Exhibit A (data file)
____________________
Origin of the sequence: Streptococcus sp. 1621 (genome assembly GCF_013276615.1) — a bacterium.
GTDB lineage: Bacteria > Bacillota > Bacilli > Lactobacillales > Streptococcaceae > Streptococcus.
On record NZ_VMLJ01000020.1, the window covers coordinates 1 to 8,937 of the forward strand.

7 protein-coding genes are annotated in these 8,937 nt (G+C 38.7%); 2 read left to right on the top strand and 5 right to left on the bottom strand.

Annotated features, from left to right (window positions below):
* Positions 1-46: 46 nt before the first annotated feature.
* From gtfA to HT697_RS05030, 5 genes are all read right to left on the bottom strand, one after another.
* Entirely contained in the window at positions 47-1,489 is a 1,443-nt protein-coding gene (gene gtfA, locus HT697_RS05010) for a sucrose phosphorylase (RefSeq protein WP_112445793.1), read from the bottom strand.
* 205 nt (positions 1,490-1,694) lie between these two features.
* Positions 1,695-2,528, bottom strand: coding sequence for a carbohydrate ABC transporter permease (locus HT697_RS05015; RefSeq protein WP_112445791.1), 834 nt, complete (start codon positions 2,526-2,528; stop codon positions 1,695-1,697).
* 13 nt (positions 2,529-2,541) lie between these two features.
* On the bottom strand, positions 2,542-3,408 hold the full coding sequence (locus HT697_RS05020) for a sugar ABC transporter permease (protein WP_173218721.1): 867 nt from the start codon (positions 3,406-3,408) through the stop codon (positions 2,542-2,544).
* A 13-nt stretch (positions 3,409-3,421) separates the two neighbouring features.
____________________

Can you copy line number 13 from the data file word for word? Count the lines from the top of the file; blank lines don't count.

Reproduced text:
* A 13-nt stretch (positions 3,409-3,421) separates the two neighbouring features.